The "something" in question consisted only of a single sentence:
Wouldn't it be great if the media were covering significant new works by living composers, instead of reporting the discovery of an exceedingly minor piece by Beethoven?The crux of my Examiner.com article involved pushing back against what I felt was an unfair attempt to conflate musicology (the discovery of a new Beethoven manuscript) and music criticism.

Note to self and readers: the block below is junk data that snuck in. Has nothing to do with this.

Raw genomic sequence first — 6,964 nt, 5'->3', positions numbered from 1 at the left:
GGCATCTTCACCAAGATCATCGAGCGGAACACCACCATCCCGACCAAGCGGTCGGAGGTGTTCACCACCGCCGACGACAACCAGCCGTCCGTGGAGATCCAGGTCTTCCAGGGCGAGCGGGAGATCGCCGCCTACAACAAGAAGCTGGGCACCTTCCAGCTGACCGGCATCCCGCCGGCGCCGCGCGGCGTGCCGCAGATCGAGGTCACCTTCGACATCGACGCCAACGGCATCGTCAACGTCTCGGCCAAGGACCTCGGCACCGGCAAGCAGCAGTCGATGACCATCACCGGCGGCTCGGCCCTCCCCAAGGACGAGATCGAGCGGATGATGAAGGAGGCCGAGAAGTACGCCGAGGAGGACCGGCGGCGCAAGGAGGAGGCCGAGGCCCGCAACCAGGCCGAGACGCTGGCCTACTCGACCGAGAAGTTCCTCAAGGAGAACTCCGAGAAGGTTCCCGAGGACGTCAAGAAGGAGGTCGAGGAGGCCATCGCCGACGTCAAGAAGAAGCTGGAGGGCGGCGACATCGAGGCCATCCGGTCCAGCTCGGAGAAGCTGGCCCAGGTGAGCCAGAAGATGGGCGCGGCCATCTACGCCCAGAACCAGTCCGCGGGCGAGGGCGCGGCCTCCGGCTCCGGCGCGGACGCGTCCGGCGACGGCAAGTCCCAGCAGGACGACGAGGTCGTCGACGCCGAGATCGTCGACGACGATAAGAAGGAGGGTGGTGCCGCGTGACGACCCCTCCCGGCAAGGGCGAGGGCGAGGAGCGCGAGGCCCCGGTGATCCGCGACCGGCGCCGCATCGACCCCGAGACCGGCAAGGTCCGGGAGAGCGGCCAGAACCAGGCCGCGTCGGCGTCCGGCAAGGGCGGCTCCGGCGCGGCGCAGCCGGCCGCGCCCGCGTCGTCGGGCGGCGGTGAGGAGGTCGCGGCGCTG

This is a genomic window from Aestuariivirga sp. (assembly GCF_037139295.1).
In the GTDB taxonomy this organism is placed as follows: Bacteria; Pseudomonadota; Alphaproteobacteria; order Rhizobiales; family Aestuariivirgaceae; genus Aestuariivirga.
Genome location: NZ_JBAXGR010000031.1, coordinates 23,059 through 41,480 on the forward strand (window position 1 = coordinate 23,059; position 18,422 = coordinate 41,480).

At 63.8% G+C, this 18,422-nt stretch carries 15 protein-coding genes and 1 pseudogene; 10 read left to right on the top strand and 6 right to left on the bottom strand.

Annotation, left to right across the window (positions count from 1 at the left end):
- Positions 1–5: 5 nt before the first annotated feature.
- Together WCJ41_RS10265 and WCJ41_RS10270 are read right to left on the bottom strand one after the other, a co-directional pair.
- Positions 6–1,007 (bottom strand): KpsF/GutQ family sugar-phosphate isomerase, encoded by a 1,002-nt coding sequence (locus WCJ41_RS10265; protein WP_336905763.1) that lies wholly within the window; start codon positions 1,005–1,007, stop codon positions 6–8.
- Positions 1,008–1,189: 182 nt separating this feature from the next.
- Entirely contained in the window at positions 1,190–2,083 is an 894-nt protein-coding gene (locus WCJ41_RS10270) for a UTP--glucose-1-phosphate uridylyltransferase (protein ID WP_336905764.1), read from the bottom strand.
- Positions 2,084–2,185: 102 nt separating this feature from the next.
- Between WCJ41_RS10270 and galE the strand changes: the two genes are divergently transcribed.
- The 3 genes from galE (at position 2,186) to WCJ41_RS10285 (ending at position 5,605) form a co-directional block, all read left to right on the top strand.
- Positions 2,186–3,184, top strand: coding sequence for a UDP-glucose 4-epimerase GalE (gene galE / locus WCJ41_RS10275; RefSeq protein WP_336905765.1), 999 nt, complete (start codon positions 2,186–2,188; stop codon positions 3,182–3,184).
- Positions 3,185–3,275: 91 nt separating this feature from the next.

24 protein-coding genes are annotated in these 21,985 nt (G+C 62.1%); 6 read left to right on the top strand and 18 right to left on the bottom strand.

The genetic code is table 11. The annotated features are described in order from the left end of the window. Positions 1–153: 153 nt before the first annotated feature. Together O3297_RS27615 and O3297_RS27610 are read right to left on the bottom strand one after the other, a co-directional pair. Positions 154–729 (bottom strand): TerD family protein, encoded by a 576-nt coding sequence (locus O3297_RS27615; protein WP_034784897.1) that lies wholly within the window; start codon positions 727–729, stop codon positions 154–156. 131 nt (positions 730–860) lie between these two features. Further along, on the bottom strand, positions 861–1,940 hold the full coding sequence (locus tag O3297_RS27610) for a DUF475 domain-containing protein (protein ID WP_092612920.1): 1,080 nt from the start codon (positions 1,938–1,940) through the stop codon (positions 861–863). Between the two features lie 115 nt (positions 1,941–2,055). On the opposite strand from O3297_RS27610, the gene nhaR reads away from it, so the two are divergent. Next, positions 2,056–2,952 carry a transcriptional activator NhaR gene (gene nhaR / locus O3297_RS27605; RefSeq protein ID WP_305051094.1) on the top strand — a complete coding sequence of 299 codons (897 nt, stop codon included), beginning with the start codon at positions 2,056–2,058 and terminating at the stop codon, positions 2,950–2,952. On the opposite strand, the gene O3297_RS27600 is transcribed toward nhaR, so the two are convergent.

Ironically, yesterday I was typing up notes I had taken after having read an essay by Theodor W. Adorno entitled "On the Fetish-Character in Music and the Regression of Listening." Basically, the "fetish-character" amounts to taking a consumerist stance on music experiences (including concerts as well as recordings), thinking in terms of the exchange-value of commodities rather than any strictly subjective use-value. From this point of view, Ross might accuse me of fetishizing the newly discovered manuscript, while I would retaliate by accusing him of fetishizing the performance of "new works by living composers." In other words you get to choose the fetish for which you pays your money!